OU football: How interceptions set the tone of Cotton Bowl — and beyond — for Sooners
ARLINGTON, Texas — Isaiah Thomas extended his left arm in the air and extended his index finger.
Less than three minutes into Wednesday’s Cotton Bowl, as the OU defensive lineman escorted Tre Norwood into the end zone to put the Sooners up two scores, the game felt over.
It wasn’t, at least not quite, but OU set the tone with its second defensive play and things mostly went swimmingly from there.
In a 55-20 win over Florida, the Sooners quarterback confounded Kyle Trask and the Gators.
Trask had piled up touchdown passes and avoided bad decisions during the regular season, with 43 touchdowns and just five interceptions heading into AT&T Stadium.
He’d thrown multiple interceptions just once all year and had never — dating back to his high school career and probably before — thrown three interceptions in a game.
But the Sooners picked Trask off three times in the Heisman Trophy finalist’s first 10 passes, turning the rest of the game into a virtual exhibition.
Sure, the Gators came back to make it 17-13 at one point before the Sooners once again turned on the gas. Sure, Florida was missing not only Trask’s four favorite receiving targets but a handful of other players, leaving Gators coach Dan Mullen to say — after the game — that the number of players available for Florida could’ve allowed his team to back out.
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But the Sooners’ still delivered defensively, showing what made Alex Grinch’s defense in Year 2 much more formidable.
They only had one sack, but had Trask scrambling around much of the game.
Before the Big 12 Championship Game, the Sooners hadn’t picked off three passes since 2015. Now, they’ve done it in back-to-back games. And defense, that after a 1-2 start this season had forced just 13 turnovers in Alex Grinch’s first 17 games as defensive coordinator, has 14 in its last six games.
Norwood alone has five interceptions in that span, becoming the first OU defender with five interceptions in a season since Zack Sanchez had seven in 2015.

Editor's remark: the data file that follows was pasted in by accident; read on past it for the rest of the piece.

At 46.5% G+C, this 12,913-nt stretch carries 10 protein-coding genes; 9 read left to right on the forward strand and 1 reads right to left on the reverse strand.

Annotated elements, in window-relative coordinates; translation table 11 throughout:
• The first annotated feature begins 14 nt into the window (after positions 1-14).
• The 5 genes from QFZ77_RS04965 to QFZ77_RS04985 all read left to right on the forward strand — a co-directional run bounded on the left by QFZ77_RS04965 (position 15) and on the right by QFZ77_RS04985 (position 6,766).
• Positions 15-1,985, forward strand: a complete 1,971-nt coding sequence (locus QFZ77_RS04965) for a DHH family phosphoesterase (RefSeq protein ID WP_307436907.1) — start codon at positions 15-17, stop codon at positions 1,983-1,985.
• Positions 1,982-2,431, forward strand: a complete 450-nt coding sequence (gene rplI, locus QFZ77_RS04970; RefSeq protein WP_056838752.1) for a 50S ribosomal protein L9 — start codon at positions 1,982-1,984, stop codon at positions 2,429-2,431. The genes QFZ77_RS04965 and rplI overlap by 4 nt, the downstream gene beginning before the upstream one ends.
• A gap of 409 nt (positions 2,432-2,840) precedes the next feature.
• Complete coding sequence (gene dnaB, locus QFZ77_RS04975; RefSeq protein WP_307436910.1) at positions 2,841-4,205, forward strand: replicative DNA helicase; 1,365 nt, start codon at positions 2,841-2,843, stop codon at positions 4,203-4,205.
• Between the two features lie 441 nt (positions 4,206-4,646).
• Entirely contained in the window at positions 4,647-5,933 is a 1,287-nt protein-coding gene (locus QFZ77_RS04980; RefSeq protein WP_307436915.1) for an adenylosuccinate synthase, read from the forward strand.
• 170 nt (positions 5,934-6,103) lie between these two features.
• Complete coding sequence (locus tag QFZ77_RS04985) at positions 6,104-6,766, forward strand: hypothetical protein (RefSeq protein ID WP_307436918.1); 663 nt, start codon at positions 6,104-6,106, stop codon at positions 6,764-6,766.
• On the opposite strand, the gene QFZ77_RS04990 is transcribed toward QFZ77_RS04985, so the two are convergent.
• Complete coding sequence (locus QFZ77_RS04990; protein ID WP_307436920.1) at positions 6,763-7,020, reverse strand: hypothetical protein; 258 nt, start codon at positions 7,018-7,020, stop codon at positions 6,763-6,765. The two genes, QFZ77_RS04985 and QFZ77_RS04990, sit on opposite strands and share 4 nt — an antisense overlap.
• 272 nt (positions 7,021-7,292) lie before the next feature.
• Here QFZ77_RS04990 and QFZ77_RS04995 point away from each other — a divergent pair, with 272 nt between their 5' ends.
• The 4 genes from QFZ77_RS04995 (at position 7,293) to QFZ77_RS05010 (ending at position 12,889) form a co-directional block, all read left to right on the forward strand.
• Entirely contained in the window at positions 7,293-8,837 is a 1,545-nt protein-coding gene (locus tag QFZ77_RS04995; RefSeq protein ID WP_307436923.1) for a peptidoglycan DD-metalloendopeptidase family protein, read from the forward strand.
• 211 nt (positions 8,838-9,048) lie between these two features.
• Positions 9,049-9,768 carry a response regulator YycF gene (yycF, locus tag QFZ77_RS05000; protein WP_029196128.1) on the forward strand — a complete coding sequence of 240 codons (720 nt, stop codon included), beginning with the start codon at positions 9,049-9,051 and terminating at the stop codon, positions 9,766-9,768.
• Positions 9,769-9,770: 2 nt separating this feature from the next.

“Just kind of trusting my technique, trusting the call and then just trying to take advantage of the opportunity when it presented itself,” Norwood said of his pick, where he jumped underneath Florida receiver Rick Wells and didn’t have to worry about anything other than tripping over his own feet as he cruised in for a 45-yard touchdown return.
By the time the first quarter had ended, linebacker Brian Asamoah and cornerback Woodi Washington had also picked off Trask.
“Got the energy going on all three sides of the ball,” Norwood said.
It took a bit to get going, but the difference in OU’s defense compared to when Grinch arrived is undeniable.
“Coach Grinch came in here and he changed the culture and he changed the standard and the guys behind him, Coach Tibbs (Calvin Thibodeaux), (Roy) Manning, (Brian) Odom, and then Coach (Jamar) Cain, they follow suit, ” Thomas said.
“And us players, we put it out there on film. Especially after that Iowa State loss the first time. Every since then, we have been firing on all cylinders. There’s been takeaways, TFLs, sacks, stopping the runs, big things like that. We have been able to do that against every opponent, ever since that game, no matter what conference they play in.”
While the bowl win — their first since the Sugar Bowl following the 2016 season — is a feather in the caps of the 2020 defense, they way the Sooners’ defense performed, especially with the three interceptions early, also shows the promise that lies ahead in 2021.
“One game against Florida doesn’t change the narrative of what we have going on and brewing here in Norman,” Asamoah said. “But we are here to play defensive football here, and you guys see that and now it’s time for the whole world to take notice as well.”